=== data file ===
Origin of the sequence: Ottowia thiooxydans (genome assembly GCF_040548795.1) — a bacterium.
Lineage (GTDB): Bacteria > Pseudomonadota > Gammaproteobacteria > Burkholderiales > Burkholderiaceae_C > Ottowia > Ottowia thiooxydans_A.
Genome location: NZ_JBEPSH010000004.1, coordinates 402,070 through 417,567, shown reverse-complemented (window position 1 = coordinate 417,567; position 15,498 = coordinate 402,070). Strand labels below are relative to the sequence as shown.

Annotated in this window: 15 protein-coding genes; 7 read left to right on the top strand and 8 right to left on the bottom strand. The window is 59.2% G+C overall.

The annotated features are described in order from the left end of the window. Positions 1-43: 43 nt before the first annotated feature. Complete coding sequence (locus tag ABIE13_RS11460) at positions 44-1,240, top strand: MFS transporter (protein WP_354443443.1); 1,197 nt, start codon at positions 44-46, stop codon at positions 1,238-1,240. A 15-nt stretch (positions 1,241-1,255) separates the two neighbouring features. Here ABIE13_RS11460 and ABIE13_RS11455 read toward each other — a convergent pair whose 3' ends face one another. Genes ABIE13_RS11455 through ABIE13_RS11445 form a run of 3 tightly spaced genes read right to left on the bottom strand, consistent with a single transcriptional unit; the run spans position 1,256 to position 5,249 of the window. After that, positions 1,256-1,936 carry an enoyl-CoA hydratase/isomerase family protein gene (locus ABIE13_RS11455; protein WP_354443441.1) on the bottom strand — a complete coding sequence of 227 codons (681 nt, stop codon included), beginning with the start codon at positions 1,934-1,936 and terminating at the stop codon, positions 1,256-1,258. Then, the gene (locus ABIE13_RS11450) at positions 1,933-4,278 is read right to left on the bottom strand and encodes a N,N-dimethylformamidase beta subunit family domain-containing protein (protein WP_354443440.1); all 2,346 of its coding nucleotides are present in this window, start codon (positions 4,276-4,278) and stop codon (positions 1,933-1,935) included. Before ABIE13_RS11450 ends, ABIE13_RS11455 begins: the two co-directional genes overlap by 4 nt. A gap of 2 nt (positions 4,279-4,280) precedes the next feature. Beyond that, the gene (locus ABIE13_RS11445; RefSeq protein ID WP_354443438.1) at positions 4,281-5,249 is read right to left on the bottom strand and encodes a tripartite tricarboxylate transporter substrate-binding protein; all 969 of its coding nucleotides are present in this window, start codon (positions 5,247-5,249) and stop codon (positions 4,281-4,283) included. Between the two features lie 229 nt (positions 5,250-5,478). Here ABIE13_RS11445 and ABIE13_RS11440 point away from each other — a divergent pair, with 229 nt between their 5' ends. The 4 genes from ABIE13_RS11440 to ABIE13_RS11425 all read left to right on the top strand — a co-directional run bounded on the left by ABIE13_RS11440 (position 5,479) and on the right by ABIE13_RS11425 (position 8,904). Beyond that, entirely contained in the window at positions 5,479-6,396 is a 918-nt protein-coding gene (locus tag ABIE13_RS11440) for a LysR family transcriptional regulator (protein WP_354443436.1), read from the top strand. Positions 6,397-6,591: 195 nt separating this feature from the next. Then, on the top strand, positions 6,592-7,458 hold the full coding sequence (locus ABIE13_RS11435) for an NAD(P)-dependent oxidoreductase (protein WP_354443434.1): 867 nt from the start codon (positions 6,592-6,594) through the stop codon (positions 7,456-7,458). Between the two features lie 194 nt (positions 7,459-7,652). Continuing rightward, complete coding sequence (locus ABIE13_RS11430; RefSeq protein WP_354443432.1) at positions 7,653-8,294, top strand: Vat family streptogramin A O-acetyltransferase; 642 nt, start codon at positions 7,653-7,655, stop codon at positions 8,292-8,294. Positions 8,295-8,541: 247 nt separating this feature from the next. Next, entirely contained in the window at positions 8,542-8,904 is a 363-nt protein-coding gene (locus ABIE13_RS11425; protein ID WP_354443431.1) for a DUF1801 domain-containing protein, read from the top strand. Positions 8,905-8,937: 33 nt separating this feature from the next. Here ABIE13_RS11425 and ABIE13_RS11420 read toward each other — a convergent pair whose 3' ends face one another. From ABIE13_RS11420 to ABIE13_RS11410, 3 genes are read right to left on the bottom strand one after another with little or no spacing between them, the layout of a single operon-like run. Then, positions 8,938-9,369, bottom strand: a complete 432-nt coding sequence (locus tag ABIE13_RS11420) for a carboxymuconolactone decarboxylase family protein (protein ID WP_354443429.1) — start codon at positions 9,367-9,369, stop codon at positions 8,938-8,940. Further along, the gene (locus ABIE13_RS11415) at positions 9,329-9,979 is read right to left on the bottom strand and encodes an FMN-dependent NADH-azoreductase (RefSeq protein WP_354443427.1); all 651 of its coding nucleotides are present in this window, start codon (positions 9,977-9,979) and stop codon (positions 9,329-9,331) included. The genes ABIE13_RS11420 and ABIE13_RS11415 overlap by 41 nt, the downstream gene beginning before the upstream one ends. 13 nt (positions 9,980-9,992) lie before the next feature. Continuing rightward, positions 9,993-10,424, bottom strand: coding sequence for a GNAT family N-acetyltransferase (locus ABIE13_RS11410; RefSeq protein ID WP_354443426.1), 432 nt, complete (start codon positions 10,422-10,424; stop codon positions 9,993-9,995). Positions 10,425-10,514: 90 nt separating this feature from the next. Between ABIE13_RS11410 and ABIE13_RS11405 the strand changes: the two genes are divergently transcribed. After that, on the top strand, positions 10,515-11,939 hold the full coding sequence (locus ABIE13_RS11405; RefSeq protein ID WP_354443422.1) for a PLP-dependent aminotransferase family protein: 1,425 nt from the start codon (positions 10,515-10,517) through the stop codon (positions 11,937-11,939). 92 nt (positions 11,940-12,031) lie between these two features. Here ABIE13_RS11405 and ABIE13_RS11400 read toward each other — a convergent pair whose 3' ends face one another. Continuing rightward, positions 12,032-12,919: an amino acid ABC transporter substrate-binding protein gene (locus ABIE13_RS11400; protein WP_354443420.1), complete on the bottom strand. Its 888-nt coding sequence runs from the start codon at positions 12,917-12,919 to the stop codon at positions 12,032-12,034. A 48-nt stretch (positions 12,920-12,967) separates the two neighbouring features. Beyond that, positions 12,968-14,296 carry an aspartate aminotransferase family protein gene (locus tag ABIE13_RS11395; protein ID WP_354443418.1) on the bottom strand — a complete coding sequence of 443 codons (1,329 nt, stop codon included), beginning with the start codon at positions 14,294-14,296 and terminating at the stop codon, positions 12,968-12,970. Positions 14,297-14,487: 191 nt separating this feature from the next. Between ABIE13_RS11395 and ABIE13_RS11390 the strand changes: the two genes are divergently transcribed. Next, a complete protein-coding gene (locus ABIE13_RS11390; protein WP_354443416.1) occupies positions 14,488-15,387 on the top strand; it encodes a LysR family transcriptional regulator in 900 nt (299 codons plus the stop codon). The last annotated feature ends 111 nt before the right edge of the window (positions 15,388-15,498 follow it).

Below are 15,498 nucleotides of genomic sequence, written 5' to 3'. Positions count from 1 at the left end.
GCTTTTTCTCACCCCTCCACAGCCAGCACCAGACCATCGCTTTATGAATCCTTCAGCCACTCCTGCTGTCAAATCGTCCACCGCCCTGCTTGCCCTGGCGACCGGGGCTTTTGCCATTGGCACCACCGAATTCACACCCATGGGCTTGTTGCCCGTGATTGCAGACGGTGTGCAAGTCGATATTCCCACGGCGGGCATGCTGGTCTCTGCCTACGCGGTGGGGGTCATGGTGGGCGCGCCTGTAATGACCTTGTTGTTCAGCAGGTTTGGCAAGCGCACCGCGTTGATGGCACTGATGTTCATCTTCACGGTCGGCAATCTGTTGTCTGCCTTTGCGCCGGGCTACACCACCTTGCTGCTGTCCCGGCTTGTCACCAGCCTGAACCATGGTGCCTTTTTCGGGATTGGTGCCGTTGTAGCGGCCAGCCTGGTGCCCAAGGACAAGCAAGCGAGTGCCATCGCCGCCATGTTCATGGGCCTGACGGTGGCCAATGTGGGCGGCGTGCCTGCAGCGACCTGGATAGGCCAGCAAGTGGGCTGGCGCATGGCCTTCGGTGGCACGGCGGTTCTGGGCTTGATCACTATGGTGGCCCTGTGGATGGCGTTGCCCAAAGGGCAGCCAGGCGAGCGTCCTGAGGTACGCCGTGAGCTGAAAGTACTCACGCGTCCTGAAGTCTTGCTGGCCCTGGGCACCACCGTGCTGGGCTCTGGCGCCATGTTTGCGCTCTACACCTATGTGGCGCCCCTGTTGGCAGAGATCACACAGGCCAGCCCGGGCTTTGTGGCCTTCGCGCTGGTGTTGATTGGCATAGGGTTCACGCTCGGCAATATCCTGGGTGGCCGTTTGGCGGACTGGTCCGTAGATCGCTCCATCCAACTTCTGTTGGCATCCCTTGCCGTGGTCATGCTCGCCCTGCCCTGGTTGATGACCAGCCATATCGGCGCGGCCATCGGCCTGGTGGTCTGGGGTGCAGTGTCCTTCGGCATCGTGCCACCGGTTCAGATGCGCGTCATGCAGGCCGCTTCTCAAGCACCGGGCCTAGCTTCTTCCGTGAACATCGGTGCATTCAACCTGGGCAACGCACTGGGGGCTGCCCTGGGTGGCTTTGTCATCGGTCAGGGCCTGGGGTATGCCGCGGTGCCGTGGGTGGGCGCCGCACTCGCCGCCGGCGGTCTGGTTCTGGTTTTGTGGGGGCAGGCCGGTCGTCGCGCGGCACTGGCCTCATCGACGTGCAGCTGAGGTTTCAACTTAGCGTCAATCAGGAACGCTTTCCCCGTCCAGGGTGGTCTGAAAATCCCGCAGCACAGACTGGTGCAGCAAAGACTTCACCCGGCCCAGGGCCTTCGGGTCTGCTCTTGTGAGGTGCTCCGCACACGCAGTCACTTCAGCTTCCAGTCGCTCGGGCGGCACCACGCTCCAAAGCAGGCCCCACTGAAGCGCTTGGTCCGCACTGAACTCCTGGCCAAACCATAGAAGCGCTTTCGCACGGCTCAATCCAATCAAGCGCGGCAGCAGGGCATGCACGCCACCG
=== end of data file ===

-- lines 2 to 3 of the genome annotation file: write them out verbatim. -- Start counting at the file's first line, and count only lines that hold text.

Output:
Lineage (GTDB): Bacteria > Pseudomonadota > Gammaproteobacteria > Burkholderiales > Burkholderiaceae_C > Ottowia > Ottowia thiooxydans_A.
Genome location: NZ_JBEPSH010000004.1, coordinates 402,070 through 417,567, shown reverse-complemented (window position 1 = coordinate 417,567; position 15,498 = coordinate 402,070). Strand labels below are relative to the sequence as shown.